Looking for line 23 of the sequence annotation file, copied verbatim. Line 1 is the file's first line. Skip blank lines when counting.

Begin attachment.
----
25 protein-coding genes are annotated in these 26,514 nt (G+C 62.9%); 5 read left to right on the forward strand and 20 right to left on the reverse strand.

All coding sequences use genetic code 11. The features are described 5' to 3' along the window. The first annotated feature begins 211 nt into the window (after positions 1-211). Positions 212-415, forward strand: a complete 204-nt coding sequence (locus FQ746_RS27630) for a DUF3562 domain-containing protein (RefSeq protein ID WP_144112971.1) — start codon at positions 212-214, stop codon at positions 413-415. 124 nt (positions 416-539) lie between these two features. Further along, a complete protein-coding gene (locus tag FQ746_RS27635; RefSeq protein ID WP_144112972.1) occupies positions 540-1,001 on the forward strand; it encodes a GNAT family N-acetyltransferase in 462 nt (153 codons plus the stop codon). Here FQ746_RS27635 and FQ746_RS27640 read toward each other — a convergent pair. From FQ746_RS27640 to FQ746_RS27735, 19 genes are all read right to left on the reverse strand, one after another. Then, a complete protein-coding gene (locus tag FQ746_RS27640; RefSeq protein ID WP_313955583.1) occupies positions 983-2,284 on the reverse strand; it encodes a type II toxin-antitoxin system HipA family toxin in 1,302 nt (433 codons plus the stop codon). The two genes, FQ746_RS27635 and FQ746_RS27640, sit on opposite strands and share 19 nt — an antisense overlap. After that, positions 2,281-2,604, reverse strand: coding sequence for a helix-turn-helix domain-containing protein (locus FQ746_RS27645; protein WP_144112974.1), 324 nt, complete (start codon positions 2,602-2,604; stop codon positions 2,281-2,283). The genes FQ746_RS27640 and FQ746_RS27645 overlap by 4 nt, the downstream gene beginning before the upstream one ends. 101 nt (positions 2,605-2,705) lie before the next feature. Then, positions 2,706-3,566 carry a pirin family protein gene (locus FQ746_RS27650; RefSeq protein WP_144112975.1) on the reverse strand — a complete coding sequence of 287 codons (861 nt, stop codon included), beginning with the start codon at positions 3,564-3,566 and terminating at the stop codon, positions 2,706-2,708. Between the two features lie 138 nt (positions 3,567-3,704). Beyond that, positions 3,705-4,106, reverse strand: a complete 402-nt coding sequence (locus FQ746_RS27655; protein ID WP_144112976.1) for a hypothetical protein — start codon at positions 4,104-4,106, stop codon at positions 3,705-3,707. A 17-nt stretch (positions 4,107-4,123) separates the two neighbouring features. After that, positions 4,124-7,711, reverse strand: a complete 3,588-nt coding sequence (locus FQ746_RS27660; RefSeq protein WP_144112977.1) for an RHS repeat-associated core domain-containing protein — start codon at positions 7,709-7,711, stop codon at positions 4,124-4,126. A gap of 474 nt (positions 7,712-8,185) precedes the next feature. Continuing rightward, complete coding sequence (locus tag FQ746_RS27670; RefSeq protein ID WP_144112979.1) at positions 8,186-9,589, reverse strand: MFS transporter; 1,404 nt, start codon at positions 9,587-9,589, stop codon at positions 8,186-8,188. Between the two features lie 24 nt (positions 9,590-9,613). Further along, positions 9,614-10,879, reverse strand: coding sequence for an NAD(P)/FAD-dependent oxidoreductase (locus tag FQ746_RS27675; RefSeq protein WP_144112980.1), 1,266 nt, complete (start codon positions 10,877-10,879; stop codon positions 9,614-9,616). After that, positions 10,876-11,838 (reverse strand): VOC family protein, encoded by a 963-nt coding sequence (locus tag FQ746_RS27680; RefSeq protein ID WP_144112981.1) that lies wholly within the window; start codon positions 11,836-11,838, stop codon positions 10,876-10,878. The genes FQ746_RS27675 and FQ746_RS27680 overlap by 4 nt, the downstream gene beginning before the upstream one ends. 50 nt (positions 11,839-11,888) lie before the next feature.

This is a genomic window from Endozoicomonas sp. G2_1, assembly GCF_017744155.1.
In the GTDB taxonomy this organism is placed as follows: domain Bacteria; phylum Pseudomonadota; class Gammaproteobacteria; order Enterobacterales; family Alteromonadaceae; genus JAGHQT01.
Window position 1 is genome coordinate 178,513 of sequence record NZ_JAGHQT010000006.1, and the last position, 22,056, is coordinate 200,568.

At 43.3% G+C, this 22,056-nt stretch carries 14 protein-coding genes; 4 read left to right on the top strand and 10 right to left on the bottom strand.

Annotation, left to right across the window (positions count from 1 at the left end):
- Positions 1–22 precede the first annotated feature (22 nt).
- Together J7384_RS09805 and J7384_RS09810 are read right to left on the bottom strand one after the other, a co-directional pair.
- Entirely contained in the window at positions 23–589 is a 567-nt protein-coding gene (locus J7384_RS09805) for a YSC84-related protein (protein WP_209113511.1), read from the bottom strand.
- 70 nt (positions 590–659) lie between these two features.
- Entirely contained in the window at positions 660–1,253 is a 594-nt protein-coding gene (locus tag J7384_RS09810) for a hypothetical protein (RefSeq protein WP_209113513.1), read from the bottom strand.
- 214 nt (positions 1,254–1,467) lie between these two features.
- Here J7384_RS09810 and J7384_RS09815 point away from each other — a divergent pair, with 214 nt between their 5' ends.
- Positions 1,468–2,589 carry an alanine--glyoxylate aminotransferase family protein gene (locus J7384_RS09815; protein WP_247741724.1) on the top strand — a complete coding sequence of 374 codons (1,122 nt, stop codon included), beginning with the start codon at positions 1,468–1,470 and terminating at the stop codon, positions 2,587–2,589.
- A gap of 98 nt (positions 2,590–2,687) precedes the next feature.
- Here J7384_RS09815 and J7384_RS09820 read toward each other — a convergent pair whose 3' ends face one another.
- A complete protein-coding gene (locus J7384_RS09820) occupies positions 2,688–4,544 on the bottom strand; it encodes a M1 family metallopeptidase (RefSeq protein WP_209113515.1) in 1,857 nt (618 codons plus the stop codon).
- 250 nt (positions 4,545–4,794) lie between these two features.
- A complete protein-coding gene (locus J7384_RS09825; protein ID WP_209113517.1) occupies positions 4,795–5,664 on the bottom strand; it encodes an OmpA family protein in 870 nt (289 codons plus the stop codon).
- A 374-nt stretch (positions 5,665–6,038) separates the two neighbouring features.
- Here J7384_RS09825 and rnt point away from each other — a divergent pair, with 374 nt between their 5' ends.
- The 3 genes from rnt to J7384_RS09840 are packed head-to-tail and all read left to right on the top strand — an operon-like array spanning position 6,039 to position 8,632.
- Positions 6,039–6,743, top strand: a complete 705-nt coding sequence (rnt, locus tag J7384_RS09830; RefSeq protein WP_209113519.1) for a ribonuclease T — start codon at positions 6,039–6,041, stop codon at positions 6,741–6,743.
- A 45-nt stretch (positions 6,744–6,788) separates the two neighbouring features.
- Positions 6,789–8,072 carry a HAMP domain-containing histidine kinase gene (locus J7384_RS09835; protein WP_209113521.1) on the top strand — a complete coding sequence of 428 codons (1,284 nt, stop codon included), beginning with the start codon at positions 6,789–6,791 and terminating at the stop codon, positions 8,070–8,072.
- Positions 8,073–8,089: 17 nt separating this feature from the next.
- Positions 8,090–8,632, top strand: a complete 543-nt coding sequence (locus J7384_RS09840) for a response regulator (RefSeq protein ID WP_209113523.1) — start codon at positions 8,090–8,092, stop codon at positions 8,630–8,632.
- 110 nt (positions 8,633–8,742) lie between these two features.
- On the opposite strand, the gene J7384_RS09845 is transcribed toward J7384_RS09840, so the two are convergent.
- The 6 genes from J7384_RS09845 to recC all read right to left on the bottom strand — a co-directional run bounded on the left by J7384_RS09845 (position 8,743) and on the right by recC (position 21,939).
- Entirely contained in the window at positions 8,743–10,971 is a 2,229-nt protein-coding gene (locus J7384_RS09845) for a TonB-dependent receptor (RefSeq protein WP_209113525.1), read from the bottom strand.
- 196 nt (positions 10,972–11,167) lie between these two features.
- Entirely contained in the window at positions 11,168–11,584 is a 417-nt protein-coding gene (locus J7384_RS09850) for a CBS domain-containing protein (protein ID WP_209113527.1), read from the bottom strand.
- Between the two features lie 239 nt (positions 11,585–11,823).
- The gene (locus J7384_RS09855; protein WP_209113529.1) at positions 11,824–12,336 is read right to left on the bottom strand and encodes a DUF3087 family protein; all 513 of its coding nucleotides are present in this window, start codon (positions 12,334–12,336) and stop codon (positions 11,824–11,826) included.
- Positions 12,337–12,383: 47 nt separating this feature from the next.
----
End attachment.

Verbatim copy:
- The 3 genes from rnt to J7384_RS09840 are packed head-to-tail and all read left to right on the top strand — an operon-like array spanning position 6,039 to position 8,632.